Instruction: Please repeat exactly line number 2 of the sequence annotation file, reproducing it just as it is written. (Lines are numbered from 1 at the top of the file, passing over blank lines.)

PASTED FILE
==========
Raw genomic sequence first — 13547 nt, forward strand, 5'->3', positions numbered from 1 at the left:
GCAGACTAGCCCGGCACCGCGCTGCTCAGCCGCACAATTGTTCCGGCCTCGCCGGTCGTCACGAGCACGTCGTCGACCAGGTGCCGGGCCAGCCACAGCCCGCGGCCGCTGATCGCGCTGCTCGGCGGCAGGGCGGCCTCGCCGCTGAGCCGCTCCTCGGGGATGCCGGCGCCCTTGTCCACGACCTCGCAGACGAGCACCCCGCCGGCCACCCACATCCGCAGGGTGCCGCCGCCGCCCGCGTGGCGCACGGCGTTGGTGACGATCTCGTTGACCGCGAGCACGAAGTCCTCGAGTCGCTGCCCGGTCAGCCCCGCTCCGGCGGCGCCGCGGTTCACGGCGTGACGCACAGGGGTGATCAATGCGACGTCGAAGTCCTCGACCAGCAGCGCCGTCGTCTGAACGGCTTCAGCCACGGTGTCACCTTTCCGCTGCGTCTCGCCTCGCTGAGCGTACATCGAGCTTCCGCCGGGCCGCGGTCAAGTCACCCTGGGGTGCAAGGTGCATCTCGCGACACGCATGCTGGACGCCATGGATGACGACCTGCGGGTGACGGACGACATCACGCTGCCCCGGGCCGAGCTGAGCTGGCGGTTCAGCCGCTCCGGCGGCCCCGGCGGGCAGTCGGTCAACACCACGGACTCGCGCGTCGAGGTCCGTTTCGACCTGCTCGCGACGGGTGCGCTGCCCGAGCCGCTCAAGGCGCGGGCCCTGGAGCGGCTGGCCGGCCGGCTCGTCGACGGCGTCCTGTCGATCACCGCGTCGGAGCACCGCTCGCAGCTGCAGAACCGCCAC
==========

GCAGACTAGCCCGGCACCGCGCTGCTCAGCCGCACAATTGTTCCGGCCTCGCCGGTCGTCACGAGCACGTCGTCGACCAGGTGCCGGGCCAGCCACAGCCCGCGGCCGCTGATCGCGCTGCTCGGCGGCAGGGCGGCCTCGCCGCTGAGCCGCTCCTCGGGGATGCCGGCGCCCTTGTCCACGACCTCGCAGACGAGCACCCCGCCGGCCACCCACATCCGCAGGGTGCCGCCGCCGCCCGCGTGGCGCACGGCGTTGGTGACGATCTCGTTGACCGCGAGCACGAAGTCCTCGAGTCGCTGCCCGGTCAGCCCCGCTCCGGCGGCGCCGCGGTTCACGGCGTGACGCACAGGGGTGATCAATGCGACGTCGAAGTCCTCGACCAGCAGCGCCGTCGTCTGAACGGCTTCAGCCACGGTGTCACCTTTCCGCTGCGTCTCGCCTCGCTGAGCGTACATCGAGCTTCCGCCGGGCCGCGGTCAAGTCACCCTGGGGTGCAAGGTGCATCTCGCGACACGCATGCTGGACGCCATGGATGACGACCTGCGGGTGACGGACGACATCACGCTGCCCCGGGCCGAGCTGAGCTGGCGGTTCAGCCGCTCCGGCGGCCCCGGCGGGCAGTCGGTCAACACCACGGACTCGCGCGTCGAGGTCCGTTTCGACCTGCTCGCGACGGGTGCGCTGCCCGAGCCGCTCAAGGCGCGGGCCCTGGAGCGGCTGGCCGGCCGGCTCGTCGACGGCGTCCTGTCGATCACCGCGTCGGAGCACCGCTCGCAGCTGCAGAACCGCCAC